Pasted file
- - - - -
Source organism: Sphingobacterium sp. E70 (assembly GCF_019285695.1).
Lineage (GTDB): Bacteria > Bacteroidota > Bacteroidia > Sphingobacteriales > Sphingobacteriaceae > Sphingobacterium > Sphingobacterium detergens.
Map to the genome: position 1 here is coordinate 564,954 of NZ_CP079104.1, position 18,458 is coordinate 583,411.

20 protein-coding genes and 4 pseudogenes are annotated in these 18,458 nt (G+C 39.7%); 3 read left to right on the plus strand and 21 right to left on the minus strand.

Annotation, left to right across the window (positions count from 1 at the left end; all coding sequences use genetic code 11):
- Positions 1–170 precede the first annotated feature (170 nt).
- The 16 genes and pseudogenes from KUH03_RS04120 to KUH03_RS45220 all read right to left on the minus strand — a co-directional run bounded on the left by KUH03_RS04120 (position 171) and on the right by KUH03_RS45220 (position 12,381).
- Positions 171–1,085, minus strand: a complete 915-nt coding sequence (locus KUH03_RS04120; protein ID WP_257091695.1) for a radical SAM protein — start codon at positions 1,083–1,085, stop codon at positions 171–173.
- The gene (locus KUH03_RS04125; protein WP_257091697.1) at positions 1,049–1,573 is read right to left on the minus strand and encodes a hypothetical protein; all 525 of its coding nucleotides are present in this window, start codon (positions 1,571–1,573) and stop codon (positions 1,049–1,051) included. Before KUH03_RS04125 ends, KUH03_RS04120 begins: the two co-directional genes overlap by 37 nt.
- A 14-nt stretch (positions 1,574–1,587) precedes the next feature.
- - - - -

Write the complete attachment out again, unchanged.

Source organism: Sphingobacterium sp. E70 (assembly GCF_019285695.1).
Lineage (GTDB): Bacteria > Bacteroidota > Bacteroidia > Sphingobacteriales > Sphingobacteriaceae > Sphingobacterium > Sphingobacterium detergens.
Map to the genome: position 1 here is coordinate 564,954 of NZ_CP079104.1, position 18,458 is coordinate 583,411.

20 protein-coding genes and 4 pseudogenes are annotated in these 18,458 nt (G+C 39.7%); 3 read left to right on the plus strand and 21 right to left on the minus strand.

Annotation, left to right across the window (positions count from 1 at the left end; all coding sequences use genetic code 11):
- Positions 1–170 precede the first annotated feature (170 nt).
- The 16 genes and pseudogenes from KUH03_RS04120 to KUH03_RS45220 all read right to left on the minus strand — a co-directional run bounded on the left by KUH03_RS04120 (position 171) and on the right by KUH03_RS45220 (position 12,381).
- Positions 171–1,085, minus strand: a complete 915-nt coding sequence (locus KUH03_RS04120; protein ID WP_257091695.1) for a radical SAM protein — start codon at positions 1,083–1,085, stop codon at positions 171–173.
- The gene (locus KUH03_RS04125; protein WP_257091697.1) at positions 1,049–1,573 is read right to left on the minus strand and encodes a hypothetical protein; all 525 of its coding nucleotides are present in this window, start codon (positions 1,571–1,573) and stop codon (positions 1,049–1,051) included. Before KUH03_RS04125 ends, KUH03_RS04120 begins: the two co-directional genes overlap by 37 nt.
- A 14-nt stretch (positions 1,574–1,587) precedes the next feature.